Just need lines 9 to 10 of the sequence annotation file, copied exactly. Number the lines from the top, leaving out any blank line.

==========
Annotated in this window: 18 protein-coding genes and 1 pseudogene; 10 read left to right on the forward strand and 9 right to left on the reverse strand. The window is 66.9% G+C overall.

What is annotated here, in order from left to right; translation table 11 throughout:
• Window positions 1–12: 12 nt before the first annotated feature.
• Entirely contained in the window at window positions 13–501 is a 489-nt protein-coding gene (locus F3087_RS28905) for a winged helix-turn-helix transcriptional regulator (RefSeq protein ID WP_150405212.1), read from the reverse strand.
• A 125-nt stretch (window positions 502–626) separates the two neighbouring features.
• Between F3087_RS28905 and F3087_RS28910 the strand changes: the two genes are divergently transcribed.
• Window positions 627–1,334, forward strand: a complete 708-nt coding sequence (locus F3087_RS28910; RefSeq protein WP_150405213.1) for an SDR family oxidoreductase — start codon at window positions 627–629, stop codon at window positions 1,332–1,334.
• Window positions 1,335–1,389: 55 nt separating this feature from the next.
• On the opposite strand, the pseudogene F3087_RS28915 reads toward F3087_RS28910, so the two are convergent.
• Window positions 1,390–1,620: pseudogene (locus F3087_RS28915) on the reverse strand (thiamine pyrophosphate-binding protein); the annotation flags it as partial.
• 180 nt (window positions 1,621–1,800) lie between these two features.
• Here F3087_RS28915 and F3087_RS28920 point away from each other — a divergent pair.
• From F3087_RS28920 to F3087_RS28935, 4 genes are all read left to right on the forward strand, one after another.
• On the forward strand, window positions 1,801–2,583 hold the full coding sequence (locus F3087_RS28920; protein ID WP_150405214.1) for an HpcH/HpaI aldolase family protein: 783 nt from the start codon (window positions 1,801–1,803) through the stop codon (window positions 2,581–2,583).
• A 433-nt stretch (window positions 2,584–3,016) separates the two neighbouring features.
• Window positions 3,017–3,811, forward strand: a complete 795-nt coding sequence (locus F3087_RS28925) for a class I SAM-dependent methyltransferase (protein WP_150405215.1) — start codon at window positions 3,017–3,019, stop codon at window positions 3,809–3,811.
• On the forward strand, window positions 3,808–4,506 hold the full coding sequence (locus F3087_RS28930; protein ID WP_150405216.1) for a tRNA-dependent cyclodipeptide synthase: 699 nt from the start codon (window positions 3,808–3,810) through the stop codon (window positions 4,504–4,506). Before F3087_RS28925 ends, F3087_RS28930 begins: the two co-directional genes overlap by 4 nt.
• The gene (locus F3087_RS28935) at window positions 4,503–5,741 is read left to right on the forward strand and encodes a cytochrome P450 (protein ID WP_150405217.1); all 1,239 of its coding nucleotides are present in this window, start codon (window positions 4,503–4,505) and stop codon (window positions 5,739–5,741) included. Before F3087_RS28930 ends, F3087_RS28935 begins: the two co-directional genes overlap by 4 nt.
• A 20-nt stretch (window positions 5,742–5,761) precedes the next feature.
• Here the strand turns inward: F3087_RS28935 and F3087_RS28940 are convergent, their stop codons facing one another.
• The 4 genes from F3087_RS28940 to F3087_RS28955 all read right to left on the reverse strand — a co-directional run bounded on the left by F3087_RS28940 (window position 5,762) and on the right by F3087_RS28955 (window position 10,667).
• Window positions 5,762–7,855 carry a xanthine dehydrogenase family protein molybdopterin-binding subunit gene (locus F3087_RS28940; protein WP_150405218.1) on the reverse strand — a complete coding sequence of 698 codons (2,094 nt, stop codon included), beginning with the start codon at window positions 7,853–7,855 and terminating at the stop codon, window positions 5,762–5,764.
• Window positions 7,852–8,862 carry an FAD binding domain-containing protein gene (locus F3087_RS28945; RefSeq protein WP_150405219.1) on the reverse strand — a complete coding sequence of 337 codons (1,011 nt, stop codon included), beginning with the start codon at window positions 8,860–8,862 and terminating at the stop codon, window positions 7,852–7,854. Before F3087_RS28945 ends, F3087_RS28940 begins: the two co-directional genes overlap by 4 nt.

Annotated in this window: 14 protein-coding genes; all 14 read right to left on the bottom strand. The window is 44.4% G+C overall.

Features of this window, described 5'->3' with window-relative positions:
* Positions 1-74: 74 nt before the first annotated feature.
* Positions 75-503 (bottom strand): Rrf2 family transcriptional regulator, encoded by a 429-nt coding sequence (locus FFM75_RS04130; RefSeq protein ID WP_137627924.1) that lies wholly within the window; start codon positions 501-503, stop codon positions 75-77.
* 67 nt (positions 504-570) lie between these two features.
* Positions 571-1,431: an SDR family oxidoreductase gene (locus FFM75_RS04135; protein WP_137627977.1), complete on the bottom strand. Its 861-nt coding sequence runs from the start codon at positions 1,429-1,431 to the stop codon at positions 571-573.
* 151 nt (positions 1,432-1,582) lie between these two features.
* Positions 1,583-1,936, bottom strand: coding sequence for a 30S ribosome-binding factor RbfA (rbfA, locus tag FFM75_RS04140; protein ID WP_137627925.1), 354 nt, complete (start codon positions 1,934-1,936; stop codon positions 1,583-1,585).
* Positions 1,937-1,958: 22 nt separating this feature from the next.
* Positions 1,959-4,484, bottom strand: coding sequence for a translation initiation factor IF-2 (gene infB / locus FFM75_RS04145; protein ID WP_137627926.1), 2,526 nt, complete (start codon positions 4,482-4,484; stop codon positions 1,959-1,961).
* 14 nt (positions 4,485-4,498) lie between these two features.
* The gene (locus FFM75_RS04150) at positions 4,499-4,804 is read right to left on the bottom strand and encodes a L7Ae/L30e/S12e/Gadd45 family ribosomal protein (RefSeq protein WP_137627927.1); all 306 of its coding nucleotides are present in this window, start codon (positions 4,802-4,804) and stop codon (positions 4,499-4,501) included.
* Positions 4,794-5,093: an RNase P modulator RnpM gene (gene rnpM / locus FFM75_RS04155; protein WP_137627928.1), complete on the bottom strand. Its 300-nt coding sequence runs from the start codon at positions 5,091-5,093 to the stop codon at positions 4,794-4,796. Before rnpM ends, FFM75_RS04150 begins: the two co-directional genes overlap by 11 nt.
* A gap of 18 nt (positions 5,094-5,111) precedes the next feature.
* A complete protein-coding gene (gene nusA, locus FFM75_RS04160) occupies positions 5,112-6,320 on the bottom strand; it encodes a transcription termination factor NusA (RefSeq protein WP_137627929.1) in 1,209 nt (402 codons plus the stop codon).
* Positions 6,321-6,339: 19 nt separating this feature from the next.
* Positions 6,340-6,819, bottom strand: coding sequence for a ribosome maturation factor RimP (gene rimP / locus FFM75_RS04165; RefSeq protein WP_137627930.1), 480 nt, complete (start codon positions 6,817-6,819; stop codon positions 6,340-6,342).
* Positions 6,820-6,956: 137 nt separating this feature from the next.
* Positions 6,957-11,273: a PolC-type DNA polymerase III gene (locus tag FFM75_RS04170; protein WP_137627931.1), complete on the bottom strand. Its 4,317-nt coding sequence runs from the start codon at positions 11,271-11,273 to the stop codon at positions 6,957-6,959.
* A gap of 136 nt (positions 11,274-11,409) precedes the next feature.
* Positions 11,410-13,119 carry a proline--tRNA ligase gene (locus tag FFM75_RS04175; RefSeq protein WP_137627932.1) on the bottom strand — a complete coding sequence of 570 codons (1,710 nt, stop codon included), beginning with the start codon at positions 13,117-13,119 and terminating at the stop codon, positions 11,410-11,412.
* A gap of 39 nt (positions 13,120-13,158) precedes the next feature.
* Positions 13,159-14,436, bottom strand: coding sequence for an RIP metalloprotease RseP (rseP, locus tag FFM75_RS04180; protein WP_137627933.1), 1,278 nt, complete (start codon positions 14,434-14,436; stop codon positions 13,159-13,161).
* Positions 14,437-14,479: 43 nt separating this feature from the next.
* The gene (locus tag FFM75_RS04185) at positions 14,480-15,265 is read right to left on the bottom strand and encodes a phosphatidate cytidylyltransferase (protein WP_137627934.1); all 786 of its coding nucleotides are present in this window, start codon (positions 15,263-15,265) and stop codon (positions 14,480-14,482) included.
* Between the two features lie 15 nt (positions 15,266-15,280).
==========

• On the opposite strand, the pseudogene F3087_RS28915 reads toward F3087_RS28910, so the two are convergent.
• Window positions 1,390–1,620: pseudogene (locus F3087_RS28915) on the reverse strand (thiamine pyrophosphate-binding protein); the annotation flags it as partial.